And finally, the incredible, Milos Forman. Milos was one of the reasons I picked Columbia. Even though I knew he was no longer teaching, the fact that he had been a part of creating the Film Division made Columbia my first choice -- that's how much I loved his films. And then, the year that I was completing my thesis, he offered to mentor a student and, shockingly, they chose me. I sent him a rough cut of my short film Second Skin (on ¾” video!). He watched it and then I was summoned to his home-office on Central Park South. When I arrived, thrilled and terrified, I found him sitting at his massive desk, watching my movie on his big screen TV. I stood by awkwardly as he watched the end of the film and I will never, ever forget that moment -- watching Milos Forman watch (and enjoy!) my film. It was probably the highlight of my film career. And then we watched it again together – stopping and starting – and he gave me his thoughts on the edit: ten frames more here… ten frames less there. They seemed like such tiny notes but I ran back to the editing room and tried his suggestions and, of course, he was right. Those “tiny” notes made all the difference and that was a great lesson in editing. He was a master and having him a part of my thesis film was the greatest privilege and honor.

What were the first steps you took after graduating? 

Well, I had kind of a fairy tale story. Fellow Columbia student, Simon Kinberg, was interning for Ira Deutchman’s company Redeemable Features (yes! He’d already sold Mr. and Mrs. Smith but was also interning for Ira). They had optioned a Rolling Stone article called “Diary of a Mad Freshman” and Simon, who was a fan of Second Skin, pitched me for the adaptation. I was obsessed with the article and they attached me to adapt it and direct it – it was my first “assignment” but it was not Guild (and not paid). But…. as I was working on that adaptation, Second Skin screened in Los Angeles as a part of the Faculty Selects. And sitting in that audience was a young agent who loved my movie (yes! Executives and agents actually used to go to theaters to watch our short films!). I got a call from her the next day, we met. And, while I had no intention of signing with an agent just yet, I liked her and I signed (she’s still my agent, by the way). Soon I made a trip back to LA to have some general meetings. I had no idea what I was supposed to do in those meetings, so I just babbled on about my crazy family and by the end of my first day I had a “blind pilot deal”. I didn’t know what that was, but it was WGA (which means it paid and got me into the Guild). So, right out of the gate, I had an indie project that I was attached to direct and a Hollywood paid gig.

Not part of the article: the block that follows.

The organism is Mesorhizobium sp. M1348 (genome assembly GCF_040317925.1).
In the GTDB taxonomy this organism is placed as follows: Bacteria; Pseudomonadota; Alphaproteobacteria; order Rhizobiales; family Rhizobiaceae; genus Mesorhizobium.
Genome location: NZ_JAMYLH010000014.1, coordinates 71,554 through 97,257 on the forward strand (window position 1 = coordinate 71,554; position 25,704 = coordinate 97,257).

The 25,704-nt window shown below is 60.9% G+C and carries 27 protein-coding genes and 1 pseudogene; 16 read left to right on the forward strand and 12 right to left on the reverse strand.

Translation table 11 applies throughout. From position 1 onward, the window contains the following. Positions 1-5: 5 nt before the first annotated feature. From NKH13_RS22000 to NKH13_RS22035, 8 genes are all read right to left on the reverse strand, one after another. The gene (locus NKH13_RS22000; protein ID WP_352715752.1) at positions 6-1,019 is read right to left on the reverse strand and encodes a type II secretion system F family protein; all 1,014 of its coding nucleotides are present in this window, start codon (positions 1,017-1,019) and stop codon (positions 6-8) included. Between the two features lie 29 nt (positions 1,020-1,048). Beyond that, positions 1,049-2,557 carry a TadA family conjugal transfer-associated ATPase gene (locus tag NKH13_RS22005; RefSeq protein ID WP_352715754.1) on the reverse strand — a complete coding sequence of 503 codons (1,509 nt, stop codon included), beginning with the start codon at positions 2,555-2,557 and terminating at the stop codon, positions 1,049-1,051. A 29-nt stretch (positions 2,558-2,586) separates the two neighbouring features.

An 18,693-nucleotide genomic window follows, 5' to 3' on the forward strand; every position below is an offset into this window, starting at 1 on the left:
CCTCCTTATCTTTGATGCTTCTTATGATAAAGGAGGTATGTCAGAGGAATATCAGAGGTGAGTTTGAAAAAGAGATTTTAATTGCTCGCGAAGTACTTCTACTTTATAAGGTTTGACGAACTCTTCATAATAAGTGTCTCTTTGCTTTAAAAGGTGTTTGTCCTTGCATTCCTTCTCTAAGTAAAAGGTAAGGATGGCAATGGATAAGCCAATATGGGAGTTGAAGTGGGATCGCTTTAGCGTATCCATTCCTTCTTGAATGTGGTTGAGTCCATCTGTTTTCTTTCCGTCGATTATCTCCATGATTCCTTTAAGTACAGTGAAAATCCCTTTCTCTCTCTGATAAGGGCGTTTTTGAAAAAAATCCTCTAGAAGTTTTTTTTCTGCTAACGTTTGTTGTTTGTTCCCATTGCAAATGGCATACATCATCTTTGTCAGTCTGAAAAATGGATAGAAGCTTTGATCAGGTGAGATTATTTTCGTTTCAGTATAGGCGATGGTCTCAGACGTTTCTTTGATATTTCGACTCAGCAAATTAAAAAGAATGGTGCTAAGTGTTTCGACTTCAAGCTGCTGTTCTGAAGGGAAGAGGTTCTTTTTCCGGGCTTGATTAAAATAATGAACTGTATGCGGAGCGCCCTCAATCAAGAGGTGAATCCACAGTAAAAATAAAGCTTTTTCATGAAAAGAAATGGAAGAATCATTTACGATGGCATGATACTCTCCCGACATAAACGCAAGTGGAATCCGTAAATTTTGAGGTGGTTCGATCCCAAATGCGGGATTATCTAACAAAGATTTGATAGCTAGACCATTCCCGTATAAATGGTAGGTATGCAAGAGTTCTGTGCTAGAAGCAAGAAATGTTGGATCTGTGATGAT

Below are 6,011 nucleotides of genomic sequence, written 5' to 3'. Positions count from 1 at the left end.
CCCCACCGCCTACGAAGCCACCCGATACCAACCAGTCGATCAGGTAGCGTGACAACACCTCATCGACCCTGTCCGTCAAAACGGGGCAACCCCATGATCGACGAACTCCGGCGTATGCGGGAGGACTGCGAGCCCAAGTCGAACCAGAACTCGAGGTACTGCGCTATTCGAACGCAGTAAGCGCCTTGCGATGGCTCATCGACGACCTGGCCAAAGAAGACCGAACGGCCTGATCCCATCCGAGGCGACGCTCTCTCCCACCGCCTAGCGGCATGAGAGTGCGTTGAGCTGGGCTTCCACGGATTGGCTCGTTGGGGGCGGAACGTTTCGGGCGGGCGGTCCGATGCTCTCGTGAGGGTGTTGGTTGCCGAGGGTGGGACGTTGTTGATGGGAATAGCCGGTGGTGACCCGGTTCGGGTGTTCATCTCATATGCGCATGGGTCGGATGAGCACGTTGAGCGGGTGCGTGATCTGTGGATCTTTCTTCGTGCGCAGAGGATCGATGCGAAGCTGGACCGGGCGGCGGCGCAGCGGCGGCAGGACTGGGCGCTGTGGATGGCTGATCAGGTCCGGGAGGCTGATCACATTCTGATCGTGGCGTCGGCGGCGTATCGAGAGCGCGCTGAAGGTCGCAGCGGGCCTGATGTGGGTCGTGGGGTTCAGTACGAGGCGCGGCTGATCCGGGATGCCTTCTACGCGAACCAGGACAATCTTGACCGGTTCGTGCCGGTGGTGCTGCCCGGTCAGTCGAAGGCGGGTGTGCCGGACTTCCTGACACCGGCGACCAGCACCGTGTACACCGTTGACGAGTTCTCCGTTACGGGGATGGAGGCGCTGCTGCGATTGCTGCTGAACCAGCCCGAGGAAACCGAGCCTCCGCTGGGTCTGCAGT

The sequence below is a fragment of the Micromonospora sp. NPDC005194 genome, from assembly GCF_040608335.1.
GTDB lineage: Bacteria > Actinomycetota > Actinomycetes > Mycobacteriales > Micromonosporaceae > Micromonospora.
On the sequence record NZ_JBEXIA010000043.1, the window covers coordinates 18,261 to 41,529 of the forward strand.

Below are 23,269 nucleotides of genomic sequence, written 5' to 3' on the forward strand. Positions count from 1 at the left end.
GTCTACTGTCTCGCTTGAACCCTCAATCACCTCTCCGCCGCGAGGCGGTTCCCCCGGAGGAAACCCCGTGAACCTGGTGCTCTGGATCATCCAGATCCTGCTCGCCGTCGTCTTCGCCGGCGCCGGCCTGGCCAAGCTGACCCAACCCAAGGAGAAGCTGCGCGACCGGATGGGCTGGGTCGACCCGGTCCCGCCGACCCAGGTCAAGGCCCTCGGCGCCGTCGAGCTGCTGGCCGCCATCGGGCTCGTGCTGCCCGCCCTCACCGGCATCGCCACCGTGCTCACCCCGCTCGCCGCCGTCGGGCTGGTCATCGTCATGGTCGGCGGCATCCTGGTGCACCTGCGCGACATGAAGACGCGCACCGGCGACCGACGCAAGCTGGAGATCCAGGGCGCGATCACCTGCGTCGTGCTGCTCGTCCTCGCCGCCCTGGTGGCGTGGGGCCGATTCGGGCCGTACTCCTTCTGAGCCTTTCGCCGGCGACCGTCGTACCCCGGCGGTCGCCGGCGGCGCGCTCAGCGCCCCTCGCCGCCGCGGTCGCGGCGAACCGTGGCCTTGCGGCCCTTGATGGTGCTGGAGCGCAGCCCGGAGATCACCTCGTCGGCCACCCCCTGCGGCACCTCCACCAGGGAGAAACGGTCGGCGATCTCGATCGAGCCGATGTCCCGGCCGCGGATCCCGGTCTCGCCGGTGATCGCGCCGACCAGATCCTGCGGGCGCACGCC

Now, that said, things didn’t move so smoothly afterward. Diary of a Mad Freshman never got made – though it came close – and the pilot I wrote for my “blind deal” didn’t get shot, but those projects got my foot in the door for both features and TV.

What advice would you give to recent graduates? 

Well, I think it goes without saying that you need to work all the time and keep working. And then work more. And you need to find a healthy way to deal with the near constant rejection. Ideally you find a way to learn from the rejection and make your work stronger for it. But the advice that I really needed to hear was “slow down, pace yourself and stay focused on the kinds of stories you want to tell”. I was in such a huge hurry to make my first feature that I constantly beat myself up that it wasn’t happening now. And by the time I was finally able to make that first feature, I was already burnt out and a little desperate. I don’t mean to say that you don’t need hustle and drive – you do! – but you also need to step back and keep an eye on the big picture. Have a vision of where you want to be – the kinds of stories you want to tell – and methodically work towards that. You’ve got to remember that you’re building what is, hopefully, a lifelong career. And you can take some time to get to your end goal. I know, because I’m still working on it!